Tuesday, November 24, 2015

Rammed Over

"Tight end Lance Kendricks #88 of the St. Louis Rams scores a third quarter touchdown past cornerback Jimmy Smith #22 of the Baltimore Ravens at M&T Bank Stadium on November 22, 2015 in Baltimore, Maryland."

When I shot one of my very first college football games many, many years ago, I remember a photographer friend say something along the lines of - you have all the time in the world once the play starts.

What he meant was that once the quarterback releases the ball, photographers have more than enough time to determine where the ball was going and what lens to use.

While true, it's not always easy.

Yet by remember that little phase, it helps keep yourself calm and collect during what could be a big play of the game.

Last week, in the second half, with the score tight, Lance Kendricks of the St. Louis Rams caught the ball and started barreling straight toward me stationed in the corner of the endzone.

While I had ample time to switch to a shorter lens, these type of close plays happen in an instant - and sometimes all you need to do is keep calm and focus, because if you get yourself overly excited, it could be the difference in nailing the shot and getting nailed yourself.

Friday, November 20, 2015

Flying Through Smoke

"Jeron Johnson #20 of the Washington Redskins and teammates are introduced before playing the New Orleans Saints at FedExField on November 15, 2015 in Landover, Maryland."

The best part about being apart of a team is leaning on one another to make great images.

The end result is always the same - what's presented to viewers as a team - not as a individual. So what holds true on the field for athletes is exactly the same for photographers.

There are days you feel like nothing came your way - or you didn't live up to your own goals to help the team. Whether that's passing for multiple touchdowns as a quarterback or capturing said touchdowns as a photographer.

But that's what teammates are for. To help motivate, inspire and carry one another along each and every week - good game or bad.

Recently the Washington Redskins have been coming out for player introductions as one team. No individual intros. And while the above is singular, I couldn't help not play with the light and smoke as they made their way onto the field.

Maybe next week I'll get more layers with a moment like this to tell that story of being one team.

Monday, November 16, 2015

Come Together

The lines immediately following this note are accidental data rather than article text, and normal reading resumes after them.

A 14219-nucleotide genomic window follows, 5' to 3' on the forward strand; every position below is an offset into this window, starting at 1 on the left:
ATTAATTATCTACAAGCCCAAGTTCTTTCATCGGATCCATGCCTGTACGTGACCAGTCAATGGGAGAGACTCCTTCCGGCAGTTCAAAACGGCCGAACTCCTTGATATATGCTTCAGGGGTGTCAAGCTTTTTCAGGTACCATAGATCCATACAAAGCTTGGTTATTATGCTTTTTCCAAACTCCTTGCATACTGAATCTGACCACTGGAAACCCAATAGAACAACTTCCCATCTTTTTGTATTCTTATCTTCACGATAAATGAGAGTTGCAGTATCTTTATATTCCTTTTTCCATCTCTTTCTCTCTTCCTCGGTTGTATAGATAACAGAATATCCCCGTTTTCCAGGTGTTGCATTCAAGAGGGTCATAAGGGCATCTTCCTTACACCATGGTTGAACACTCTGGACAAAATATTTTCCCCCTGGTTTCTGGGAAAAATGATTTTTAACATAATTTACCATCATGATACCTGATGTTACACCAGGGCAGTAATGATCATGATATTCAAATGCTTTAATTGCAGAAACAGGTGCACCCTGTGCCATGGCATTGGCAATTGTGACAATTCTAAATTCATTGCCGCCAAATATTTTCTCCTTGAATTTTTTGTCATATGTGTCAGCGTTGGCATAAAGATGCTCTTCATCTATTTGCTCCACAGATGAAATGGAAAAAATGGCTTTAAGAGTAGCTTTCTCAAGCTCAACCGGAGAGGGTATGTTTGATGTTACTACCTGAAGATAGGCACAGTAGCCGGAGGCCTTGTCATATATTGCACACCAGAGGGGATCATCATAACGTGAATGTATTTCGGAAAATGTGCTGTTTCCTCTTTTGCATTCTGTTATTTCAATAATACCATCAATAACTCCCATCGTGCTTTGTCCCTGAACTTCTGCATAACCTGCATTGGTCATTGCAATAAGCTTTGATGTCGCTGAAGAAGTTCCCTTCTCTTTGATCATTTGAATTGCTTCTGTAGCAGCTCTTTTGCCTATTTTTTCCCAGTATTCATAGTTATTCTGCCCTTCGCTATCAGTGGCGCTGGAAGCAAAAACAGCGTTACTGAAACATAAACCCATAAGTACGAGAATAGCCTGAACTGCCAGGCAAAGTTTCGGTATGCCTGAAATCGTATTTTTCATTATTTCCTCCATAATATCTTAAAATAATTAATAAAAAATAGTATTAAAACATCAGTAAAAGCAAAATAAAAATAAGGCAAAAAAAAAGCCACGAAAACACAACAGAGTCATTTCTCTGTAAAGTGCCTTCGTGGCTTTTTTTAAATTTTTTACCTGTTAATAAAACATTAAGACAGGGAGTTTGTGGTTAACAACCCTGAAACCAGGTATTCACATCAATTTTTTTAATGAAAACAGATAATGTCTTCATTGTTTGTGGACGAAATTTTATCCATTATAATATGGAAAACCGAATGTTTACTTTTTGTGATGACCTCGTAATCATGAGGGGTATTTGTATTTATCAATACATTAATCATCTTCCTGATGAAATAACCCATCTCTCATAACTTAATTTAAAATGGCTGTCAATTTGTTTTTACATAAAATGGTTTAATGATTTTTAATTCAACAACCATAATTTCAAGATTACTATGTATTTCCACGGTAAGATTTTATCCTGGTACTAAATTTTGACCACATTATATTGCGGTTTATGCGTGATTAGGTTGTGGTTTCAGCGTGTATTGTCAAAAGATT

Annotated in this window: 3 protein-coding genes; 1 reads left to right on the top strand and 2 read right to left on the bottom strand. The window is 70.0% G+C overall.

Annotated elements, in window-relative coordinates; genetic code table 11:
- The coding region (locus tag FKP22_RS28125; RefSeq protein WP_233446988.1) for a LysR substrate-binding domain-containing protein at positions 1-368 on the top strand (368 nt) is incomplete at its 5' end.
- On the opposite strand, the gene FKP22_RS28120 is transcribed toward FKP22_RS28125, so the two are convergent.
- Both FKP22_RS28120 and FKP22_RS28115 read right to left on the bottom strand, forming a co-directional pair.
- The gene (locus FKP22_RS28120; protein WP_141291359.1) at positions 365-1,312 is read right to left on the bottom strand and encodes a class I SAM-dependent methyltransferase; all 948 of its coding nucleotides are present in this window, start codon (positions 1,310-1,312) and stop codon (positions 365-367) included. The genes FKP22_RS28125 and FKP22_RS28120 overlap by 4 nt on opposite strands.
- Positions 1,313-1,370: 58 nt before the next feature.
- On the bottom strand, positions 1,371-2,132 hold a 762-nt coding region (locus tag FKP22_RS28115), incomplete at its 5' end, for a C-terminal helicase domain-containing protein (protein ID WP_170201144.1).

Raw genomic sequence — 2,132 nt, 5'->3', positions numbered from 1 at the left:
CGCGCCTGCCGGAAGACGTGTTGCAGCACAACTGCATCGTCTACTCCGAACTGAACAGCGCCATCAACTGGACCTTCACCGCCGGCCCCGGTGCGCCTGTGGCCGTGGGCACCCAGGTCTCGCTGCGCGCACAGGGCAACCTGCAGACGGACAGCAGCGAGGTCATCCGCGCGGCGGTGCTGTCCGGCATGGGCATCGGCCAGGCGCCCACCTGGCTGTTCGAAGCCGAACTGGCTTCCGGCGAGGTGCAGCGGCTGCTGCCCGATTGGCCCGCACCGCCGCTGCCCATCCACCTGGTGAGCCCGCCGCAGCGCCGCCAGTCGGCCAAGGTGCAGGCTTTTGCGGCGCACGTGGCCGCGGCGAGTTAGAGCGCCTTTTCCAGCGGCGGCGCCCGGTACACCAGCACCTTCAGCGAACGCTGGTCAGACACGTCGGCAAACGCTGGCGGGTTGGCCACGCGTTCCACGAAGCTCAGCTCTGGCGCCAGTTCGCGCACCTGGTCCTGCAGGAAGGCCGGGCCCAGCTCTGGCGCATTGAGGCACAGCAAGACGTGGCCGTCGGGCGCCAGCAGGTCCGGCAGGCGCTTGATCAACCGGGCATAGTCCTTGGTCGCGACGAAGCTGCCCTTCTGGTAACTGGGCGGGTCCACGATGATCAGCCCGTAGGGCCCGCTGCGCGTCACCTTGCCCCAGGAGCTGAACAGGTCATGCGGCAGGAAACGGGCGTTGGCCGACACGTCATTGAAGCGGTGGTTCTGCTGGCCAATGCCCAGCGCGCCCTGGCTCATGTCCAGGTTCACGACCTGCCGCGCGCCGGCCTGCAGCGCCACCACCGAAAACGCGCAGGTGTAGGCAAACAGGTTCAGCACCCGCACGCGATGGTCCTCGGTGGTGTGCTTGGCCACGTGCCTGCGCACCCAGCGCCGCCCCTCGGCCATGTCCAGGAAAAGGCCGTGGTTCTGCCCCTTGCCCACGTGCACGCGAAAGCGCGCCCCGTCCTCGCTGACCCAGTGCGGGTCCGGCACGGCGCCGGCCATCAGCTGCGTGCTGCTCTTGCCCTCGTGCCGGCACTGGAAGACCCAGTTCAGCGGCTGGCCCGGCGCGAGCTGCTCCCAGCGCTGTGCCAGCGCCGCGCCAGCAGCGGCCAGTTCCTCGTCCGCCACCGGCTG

"Ryheem Malone #13 of the Southern Methodist Mustangs lifts his head toward the sky as he and teammates join hands with the Navy Midshipmen in prayer following an American Athletic Conference football game at Navy-Marine Corps Memorial Stadium on November 14, 2015 in Annapolis, Maryland."

Everyone has two sides to themselves in some sense.

Whether you're acting one way to say, an elder, in comparison to a close friend or in some other form. This idea of having multiple personas is very evident in every day life - and in sports - too.

The clearest example would be the above of coming together.

Not saying players want to hurt one another, but it's clear that football is a contact sport. And these men go from running on the field full of adrenaline wanting to make a big tackle on a player to the converse at the end of the game - joining hands with said same opponent to pray.

With the deadly attacks in Paris, France hours before this football game - and whether these players were praying about others well-being or something else - it's amazing when two large group of men can set aside differences and join hands in peace.

Wednesday, November 11, 2015

First and Shark

"A fan dressed as a shark cheers as the Maryland Terrapins play the Wisconsin Badgers during the first half at Byrd Stadium on November 7, 2015 in College Park, Maryland."

Looking to the crowd is always wise during sporting events.

With so much happening on the field and sidelines, it's easy to forget that there is a large gathering of fans watching the action from the bleachers.

Often it takes a lot of seeking to find a moment within the stands. Other times, television broadcast on the scoreboard display helps fish out the peculiar. And other times, it's a stark contrast of colors like seen above.

And the Wisconsin Badgers played the Maryland Terrapins, I looked up and couldn't not see the fan dressed as a shark.

It's these little moments that help tell a visual story at the end of any sporting event.

Thursday, November 05, 2015

Chaotic Pass

"Quarterback Philip Rivers #17 of the San Diego Chargers makes a pass against the Baltimore Ravens during the first half at M&T Bank Stadium on November 1, 2015 in Baltimore, Maryland."

There is something about a quarterback passing that always seems one-dimensional in photographs.

Most images one will see of a quarterback during a football game is of them passing with little pressure. The opposite frame would be an image of them being sacked by multiple defenders.

Yet both of those scenes tend to be flat.

This week during football, I wanted to try and tell the story of quarterbacks being rushed to make a pass. Rarely does a viewer see opposing lines battling to protect and sack the quarterback

The layers that surround a quarterback is chaotic - and it's always remarkable when they easily find an open receiver without being touched.